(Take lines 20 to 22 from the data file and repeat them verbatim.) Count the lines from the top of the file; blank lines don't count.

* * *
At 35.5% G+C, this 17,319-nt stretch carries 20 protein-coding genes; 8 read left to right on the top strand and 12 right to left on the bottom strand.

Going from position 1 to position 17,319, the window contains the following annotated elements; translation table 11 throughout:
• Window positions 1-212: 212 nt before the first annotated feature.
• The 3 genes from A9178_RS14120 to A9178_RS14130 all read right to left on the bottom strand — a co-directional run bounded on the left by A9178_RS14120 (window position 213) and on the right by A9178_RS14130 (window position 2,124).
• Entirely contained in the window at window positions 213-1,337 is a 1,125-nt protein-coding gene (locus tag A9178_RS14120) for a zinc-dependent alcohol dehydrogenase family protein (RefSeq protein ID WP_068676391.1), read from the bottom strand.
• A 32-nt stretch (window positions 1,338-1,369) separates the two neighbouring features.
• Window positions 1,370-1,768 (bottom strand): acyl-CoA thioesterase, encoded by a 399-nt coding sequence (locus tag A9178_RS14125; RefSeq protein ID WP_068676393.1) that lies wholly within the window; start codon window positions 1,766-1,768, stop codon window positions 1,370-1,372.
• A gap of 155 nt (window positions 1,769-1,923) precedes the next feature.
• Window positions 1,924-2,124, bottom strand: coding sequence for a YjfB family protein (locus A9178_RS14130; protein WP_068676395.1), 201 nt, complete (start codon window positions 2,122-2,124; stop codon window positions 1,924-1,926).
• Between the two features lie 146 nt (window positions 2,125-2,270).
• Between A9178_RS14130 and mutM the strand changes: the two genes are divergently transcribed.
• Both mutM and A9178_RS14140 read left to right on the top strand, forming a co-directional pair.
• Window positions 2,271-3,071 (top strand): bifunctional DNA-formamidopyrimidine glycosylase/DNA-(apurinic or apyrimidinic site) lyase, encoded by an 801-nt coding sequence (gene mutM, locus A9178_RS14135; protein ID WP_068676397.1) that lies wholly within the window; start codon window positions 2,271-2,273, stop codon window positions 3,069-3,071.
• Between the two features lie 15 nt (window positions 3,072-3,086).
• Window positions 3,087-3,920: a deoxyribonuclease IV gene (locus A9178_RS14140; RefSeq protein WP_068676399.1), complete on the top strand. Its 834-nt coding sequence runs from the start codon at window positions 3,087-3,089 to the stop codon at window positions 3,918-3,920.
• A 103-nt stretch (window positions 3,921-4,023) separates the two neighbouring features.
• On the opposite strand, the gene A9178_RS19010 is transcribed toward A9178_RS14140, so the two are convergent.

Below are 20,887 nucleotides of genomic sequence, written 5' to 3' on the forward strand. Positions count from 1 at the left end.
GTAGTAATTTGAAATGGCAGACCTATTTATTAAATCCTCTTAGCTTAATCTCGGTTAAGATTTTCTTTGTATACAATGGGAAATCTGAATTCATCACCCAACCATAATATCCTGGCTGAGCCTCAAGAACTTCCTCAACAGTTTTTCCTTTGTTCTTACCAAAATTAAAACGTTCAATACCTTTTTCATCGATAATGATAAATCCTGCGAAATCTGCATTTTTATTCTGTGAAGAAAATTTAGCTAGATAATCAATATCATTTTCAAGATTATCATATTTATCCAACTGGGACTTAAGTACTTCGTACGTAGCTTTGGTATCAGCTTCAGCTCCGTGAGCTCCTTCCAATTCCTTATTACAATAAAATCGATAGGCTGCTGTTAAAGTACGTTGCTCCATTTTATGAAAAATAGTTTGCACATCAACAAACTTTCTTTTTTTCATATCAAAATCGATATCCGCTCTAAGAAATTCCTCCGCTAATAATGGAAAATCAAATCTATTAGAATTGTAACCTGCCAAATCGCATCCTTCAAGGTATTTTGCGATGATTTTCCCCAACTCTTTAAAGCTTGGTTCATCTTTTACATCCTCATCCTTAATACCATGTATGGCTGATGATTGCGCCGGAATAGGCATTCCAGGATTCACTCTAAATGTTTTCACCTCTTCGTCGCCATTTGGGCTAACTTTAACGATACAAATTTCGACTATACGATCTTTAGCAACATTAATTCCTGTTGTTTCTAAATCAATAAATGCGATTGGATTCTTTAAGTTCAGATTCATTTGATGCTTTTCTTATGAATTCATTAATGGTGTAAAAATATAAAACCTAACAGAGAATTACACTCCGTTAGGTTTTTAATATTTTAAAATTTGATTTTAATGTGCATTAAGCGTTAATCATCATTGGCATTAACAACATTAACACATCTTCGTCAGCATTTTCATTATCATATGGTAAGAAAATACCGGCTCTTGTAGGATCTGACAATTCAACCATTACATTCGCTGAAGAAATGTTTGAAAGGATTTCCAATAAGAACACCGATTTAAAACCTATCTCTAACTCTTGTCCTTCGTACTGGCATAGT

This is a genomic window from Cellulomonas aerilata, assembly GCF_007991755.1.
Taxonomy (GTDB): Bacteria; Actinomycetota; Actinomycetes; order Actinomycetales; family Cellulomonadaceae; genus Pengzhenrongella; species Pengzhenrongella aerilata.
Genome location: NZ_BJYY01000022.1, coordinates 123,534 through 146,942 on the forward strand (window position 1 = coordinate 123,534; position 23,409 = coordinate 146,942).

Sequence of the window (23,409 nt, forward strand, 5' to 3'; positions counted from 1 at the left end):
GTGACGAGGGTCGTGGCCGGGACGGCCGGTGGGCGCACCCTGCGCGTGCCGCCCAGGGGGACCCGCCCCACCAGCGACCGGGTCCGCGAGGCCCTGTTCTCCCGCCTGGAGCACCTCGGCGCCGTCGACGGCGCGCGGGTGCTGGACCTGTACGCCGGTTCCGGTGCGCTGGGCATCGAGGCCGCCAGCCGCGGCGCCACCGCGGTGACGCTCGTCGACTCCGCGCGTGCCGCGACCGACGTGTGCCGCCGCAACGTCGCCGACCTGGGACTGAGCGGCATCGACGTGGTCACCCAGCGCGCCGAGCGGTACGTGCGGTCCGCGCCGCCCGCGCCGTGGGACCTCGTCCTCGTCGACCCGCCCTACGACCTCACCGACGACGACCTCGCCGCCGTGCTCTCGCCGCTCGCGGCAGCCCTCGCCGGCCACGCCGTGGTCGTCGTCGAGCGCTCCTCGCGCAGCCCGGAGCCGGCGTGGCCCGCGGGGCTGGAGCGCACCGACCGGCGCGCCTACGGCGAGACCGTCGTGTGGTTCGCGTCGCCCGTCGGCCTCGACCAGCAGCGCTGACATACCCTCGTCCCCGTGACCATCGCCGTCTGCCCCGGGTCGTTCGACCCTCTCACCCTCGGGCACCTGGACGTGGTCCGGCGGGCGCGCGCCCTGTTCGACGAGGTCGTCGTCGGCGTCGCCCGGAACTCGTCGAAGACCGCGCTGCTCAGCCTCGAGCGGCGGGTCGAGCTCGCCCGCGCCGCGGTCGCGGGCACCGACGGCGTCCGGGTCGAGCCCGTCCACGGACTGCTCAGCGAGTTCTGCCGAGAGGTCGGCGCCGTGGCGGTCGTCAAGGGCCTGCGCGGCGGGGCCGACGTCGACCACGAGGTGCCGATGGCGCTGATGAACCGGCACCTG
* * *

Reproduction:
This is a genomic window from Cellulomonas aerilata, assembly GCF_007991755.1.
Taxonomy (GTDB): Bacteria; Actinomycetota; Actinomycetes; order Actinomycetales; family Cellulomonadaceae; genus Pengzhenrongella; species Pengzhenrongella aerilata.
Genome location: NZ_BJYY01000022.1, coordinates 123,534 through 146,942 on the forward strand (window position 1 = coordinate 123,534; position 23,409 = coordinate 146,942).